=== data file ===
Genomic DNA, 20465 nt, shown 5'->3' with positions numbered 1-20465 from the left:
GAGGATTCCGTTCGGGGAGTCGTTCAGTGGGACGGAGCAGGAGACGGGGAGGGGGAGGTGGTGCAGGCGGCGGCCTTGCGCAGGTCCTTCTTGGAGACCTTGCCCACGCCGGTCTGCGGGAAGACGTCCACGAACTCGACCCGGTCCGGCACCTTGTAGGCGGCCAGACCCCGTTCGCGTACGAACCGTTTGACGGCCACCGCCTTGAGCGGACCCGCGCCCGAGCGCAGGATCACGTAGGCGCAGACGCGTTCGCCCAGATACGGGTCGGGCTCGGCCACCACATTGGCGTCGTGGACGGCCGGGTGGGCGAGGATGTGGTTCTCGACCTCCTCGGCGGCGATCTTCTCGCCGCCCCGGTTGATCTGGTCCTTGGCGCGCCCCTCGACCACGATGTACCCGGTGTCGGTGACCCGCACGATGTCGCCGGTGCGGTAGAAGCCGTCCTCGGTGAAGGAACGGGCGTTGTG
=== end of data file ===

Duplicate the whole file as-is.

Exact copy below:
Genomic DNA, 20465 nt, shown 5'->3' with positions numbered 1-20465 from the left:
GAGGATTCCGTTCGGGGAGTCGTTCAGTGGGACGGAGCAGGAGACGGGGAGGGGGAGGTGGTGCAGGCGGCGGCCTTGCGCAGGTCCTTCTTGGAGACCTTGCCCACGCCGGTCTGCGGGAAGACGTCCACGAACTCGACCCGGTCCGGCACCTTGTAGGCGGCCAGACCCCGTTCGCGTACGAACCGTTTGACGGCCACCGCCTTGAGCGGACCCGCGCCCGAGCGCAGGATCACGTAGGCGCAGACGCGTTCGCCCAGATACGGGTCGGGCTCGGCCACCACATTGGCGTCGTGGACGGCCGGGTGGGCGAGGATGTGGTTCTCGACCTCCTCGGCGGCGATCTTCTCGCCGCCCCGGTTGATCTGGTCCTTGGCGCGCCCCTCGACCACGATGTACCCGGTGTCGGTGACCCGCACGATGTCGCCGGTGCGGTAGAAGCCGTCCTCGGTGAAGGAACGGGCGTTGTG